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Life after Windows Server 2003: Ready or not, here it comes

Dustin_Childs ‎02-02-2015 10:15 AM - edited ‎02-02-2015 03:34 PM

In January 2015, Microsoft released a patch to fix an issue in the Network Location Awareness (NLA) service. That vulnerability affects all versions of Windows Server, but a fix was not provided for the Windows Server 2003 platform. As stated in the bulletin, “The architecture to properly support the fix provided in the update does not exist on Windows Server 2003 systems, making it infeasible to build the fix for Windows Server 2003.” What they are really saying is that Windows Server 2003 is so different from modern systems, they simply cannot fix the NLA service issue on that platform. As a result, Windows Server 2003 remains vulnerable to what Microsoft deems an important-class issue.

 

This inability to patch highlights the differences in operating system (OS) architectures between modern OSes and an OS now over eleven years old. While this patch alone should not push enterprises to move away from the OS, the impending end of support for this OS should have businesses thinking about what comes next for their remaining Windows Server 2003 deployments.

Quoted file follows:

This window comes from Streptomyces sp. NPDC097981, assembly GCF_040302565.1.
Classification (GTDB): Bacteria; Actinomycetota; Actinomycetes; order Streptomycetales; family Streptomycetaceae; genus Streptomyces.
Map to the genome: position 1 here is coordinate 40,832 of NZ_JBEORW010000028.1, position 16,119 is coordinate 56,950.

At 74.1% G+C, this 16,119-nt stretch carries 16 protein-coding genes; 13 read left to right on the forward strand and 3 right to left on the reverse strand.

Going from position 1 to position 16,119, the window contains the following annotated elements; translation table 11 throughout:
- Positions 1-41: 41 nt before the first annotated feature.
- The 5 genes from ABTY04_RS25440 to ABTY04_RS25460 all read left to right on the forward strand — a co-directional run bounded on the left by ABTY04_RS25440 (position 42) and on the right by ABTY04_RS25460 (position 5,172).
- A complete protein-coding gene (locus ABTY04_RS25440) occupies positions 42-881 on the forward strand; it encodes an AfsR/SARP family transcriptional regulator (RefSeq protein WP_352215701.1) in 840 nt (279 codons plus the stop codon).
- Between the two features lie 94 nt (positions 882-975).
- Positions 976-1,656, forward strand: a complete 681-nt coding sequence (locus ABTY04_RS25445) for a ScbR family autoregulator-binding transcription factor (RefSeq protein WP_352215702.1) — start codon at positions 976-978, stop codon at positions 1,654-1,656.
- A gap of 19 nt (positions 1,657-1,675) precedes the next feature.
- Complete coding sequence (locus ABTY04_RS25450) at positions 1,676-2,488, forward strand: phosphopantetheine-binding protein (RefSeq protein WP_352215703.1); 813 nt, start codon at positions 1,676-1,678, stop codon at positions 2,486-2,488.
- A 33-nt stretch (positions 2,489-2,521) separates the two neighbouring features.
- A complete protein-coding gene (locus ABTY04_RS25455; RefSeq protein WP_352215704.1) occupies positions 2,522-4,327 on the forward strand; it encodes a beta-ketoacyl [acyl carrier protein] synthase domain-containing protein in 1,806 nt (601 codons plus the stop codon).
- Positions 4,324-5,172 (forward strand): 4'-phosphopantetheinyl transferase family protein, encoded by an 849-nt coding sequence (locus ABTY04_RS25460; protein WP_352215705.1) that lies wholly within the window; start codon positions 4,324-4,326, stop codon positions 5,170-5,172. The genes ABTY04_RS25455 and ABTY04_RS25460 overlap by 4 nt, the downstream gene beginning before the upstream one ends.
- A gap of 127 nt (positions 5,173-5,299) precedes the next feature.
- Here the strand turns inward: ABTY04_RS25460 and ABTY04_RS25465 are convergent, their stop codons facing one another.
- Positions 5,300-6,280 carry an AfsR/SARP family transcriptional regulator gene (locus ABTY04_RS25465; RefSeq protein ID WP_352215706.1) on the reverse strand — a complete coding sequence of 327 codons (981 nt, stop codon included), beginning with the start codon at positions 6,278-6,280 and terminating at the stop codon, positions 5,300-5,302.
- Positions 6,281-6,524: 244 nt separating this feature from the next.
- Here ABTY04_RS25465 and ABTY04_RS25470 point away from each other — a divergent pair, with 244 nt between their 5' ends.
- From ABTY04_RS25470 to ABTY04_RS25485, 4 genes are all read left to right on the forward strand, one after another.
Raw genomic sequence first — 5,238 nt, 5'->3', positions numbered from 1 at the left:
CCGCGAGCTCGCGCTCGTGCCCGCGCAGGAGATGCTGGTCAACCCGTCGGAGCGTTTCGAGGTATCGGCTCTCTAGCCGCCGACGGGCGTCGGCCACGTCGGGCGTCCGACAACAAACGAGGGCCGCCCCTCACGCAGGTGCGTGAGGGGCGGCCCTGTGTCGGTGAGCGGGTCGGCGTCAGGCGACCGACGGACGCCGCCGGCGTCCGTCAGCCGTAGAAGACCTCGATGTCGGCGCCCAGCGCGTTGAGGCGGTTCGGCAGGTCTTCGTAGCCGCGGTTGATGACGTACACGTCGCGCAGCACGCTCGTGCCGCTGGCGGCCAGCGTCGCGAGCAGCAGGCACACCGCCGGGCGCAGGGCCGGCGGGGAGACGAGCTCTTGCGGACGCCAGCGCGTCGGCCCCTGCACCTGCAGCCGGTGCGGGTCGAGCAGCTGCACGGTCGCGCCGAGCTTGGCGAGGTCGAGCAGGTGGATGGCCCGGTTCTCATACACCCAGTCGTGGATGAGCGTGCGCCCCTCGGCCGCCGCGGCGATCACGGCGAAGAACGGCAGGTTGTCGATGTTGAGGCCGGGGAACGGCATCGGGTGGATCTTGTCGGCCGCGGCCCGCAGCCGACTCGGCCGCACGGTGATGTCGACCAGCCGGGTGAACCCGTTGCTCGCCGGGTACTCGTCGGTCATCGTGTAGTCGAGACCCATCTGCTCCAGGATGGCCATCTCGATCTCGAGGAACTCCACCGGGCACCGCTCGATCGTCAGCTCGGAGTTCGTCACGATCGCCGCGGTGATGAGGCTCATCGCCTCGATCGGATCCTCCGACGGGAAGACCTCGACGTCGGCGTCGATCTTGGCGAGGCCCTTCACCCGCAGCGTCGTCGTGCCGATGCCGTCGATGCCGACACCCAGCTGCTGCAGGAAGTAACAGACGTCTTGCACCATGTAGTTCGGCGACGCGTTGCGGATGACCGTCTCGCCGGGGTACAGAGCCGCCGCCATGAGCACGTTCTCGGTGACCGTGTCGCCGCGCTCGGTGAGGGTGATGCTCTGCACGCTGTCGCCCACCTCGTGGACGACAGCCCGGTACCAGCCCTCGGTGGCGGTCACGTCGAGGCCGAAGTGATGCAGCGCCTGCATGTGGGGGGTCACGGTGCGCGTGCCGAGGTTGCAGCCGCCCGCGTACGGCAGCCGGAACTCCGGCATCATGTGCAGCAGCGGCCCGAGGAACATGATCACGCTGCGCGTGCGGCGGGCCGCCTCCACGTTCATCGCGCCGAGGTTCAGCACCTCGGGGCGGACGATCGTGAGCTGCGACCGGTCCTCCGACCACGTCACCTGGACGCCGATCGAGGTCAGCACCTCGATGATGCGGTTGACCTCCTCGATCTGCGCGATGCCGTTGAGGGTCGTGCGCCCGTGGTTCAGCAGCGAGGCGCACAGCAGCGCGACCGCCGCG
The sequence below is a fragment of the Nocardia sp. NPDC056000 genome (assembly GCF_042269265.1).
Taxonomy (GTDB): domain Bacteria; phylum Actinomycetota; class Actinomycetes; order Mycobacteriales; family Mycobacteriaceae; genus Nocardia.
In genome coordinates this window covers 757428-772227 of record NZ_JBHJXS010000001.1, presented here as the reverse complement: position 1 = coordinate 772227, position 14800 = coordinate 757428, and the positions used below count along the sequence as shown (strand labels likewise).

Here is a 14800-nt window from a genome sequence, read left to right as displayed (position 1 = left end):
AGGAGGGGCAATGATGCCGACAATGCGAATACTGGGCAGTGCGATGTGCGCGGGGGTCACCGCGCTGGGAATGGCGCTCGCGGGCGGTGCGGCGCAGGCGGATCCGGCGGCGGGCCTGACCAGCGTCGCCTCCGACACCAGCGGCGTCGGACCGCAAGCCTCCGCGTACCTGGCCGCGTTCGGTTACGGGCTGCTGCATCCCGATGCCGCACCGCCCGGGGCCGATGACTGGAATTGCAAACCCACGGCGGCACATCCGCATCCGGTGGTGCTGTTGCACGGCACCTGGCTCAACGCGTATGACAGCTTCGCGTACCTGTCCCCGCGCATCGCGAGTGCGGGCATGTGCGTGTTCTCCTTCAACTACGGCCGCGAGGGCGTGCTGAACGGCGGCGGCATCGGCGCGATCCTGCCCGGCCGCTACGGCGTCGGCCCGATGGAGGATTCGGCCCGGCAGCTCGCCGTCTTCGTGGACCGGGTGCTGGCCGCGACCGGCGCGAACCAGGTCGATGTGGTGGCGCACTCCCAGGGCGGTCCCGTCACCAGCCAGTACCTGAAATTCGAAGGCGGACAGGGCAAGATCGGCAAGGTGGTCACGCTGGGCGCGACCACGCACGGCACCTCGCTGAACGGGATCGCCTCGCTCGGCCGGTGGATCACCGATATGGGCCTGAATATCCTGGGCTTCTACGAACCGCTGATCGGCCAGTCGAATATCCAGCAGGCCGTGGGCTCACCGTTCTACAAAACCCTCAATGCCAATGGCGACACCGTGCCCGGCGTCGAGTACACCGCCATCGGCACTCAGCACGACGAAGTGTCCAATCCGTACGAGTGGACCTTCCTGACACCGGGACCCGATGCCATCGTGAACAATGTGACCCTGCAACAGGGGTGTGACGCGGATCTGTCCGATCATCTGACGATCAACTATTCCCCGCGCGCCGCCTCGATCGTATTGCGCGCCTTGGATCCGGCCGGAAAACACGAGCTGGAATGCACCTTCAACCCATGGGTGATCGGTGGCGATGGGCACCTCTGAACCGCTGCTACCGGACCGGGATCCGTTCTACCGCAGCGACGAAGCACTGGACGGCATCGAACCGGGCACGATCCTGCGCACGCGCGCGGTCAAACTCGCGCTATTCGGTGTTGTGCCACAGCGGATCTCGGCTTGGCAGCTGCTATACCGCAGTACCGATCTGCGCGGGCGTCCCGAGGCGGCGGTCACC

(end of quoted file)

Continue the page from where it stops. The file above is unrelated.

HPSR knows that security folks understand the dangers of clinging to operating systems and applications that are out of support – and we also know that they sometimes need to make the case to others in the organizations.

 

To that end, we’ve put together a short (five-page) white paper covering what end-of-support for Windows Server 2003 means and doesn’t mean. We detail the substantial differences in defense-in-depth protections between Windows Server 2003 and an OS released when Friends was still on the air and not on Netflix. Finally, we walk through the options for life after end-of-support – including reconsidering your company’s Microsoft relationship, or doing nothing at all. If you are still running Windows Server 2003, you have some decisions to make soon; we’re here to help.

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About the Author

Dustin_Childs

I am a senior security content developer with Hewlett Packard Enterprise Security Research. In this role, I write and edit security analysis and supporting content from researchers. I am also responsible for providing insight into the threat landscape; competitive intelligence to the research team; and providing guidance on the social media roadmap. Part of my role includes speaking publicly and promoting the research and technology of HPE Enterprise Security Products .

Comments
Servicing Stop
on ‎07-23-2015 04:46 AM

Really interesting stuff, thanks alot for the information.

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